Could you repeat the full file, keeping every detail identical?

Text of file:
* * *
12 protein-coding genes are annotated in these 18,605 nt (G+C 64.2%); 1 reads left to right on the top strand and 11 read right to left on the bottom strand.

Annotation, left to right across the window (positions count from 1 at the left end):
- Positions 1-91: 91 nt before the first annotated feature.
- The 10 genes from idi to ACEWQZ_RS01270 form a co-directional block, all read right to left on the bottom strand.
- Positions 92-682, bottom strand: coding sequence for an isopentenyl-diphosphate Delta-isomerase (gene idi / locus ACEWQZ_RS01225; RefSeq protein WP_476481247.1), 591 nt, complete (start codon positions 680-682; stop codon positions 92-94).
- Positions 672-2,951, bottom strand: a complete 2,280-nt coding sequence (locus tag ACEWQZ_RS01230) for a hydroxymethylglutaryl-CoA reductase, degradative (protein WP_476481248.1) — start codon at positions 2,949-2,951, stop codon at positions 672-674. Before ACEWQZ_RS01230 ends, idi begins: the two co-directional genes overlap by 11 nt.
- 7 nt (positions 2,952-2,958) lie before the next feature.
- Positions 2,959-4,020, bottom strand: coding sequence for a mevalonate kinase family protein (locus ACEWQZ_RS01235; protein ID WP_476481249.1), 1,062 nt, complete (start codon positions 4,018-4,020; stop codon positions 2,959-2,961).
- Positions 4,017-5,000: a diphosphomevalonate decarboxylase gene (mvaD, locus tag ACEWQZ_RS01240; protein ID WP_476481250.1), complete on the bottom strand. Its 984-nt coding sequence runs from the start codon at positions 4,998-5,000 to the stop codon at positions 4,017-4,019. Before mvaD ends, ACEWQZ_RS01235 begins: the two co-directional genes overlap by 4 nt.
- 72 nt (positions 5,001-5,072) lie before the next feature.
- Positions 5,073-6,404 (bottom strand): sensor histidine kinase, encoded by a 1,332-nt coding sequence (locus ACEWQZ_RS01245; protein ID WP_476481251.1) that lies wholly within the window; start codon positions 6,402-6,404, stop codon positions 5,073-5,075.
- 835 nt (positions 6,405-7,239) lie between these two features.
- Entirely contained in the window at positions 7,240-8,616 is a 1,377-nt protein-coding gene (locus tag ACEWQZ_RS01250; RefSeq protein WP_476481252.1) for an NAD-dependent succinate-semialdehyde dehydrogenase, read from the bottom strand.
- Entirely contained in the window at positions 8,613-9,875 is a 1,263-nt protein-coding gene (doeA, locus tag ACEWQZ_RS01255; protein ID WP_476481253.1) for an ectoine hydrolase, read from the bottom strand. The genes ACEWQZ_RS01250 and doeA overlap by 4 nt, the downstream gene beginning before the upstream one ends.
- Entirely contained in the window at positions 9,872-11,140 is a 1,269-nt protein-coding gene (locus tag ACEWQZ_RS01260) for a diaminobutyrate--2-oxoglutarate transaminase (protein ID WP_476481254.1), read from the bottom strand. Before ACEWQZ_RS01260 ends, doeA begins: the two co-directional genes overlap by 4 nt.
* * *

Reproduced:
12 protein-coding genes are annotated in these 18,605 nt (G+C 64.2%); 1 reads left to right on the top strand and 11 read right to left on the bottom strand.

Annotation, left to right across the window (positions count from 1 at the left end):
- Positions 1-91: 91 nt before the first annotated feature.
- The 10 genes from idi to ACEWQZ_RS01270 form a co-directional block, all read right to left on the bottom strand.
- Positions 92-682, bottom strand: coding sequence for an isopentenyl-diphosphate Delta-isomerase (gene idi / locus ACEWQZ_RS01225; RefSeq protein WP_476481247.1), 591 nt, complete (start codon positions 680-682; stop codon positions 92-94).
- Positions 672-2,951, bottom strand: a complete 2,280-nt coding sequence (locus tag ACEWQZ_RS01230) for a hydroxymethylglutaryl-CoA reductase, degradative (protein WP_476481248.1) — start codon at positions 2,949-2,951, stop codon at positions 672-674. Before ACEWQZ_RS01230 ends, idi begins: the two co-directional genes overlap by 11 nt.
- 7 nt (positions 2,952-2,958) lie before the next feature.
- Positions 2,959-4,020, bottom strand: coding sequence for a mevalonate kinase family protein (locus ACEWQZ_RS01235; protein ID WP_476481249.1), 1,062 nt, complete (start codon positions 4,018-4,020; stop codon positions 2,959-2,961).
- Positions 4,017-5,000: a diphosphomevalonate decarboxylase gene (mvaD, locus tag ACEWQZ_RS01240; protein ID WP_476481250.1), complete on the bottom strand. Its 984-nt coding sequence runs from the start codon at positions 4,998-5,000 to the stop codon at positions 4,017-4,019. Before mvaD ends, ACEWQZ_RS01235 begins: the two co-directional genes overlap by 4 nt.
- 72 nt (positions 5,001-5,072) lie before the next feature.
- Positions 5,073-6,404 (bottom strand): sensor histidine kinase, encoded by a 1,332-nt coding sequence (locus ACEWQZ_RS01245; protein ID WP_476481251.1) that lies wholly within the window; start codon positions 6,402-6,404, stop codon positions 5,073-5,075.
- 835 nt (positions 6,405-7,239) lie between these two features.
- Entirely contained in the window at positions 7,240-8,616 is a 1,377-nt protein-coding gene (locus tag ACEWQZ_RS01250; RefSeq protein WP_476481252.1) for an NAD-dependent succinate-semialdehyde dehydrogenase, read from the bottom strand.
- Entirely contained in the window at positions 8,613-9,875 is a 1,263-nt protein-coding gene (doeA, locus tag ACEWQZ_RS01255; protein ID WP_476481253.1) for an ectoine hydrolase, read from the bottom strand. The genes ACEWQZ_RS01250 and doeA overlap by 4 nt, the downstream gene beginning before the upstream one ends.
- Entirely contained in the window at positions 9,872-11,140 is a 1,269-nt protein-coding gene (locus tag ACEWQZ_RS01260) for a diaminobutyrate--2-oxoglutarate transaminase (protein ID WP_476481254.1), read from the bottom strand. Before ACEWQZ_RS01260 ends, doeA begins: the two co-directional genes overlap by 4 nt.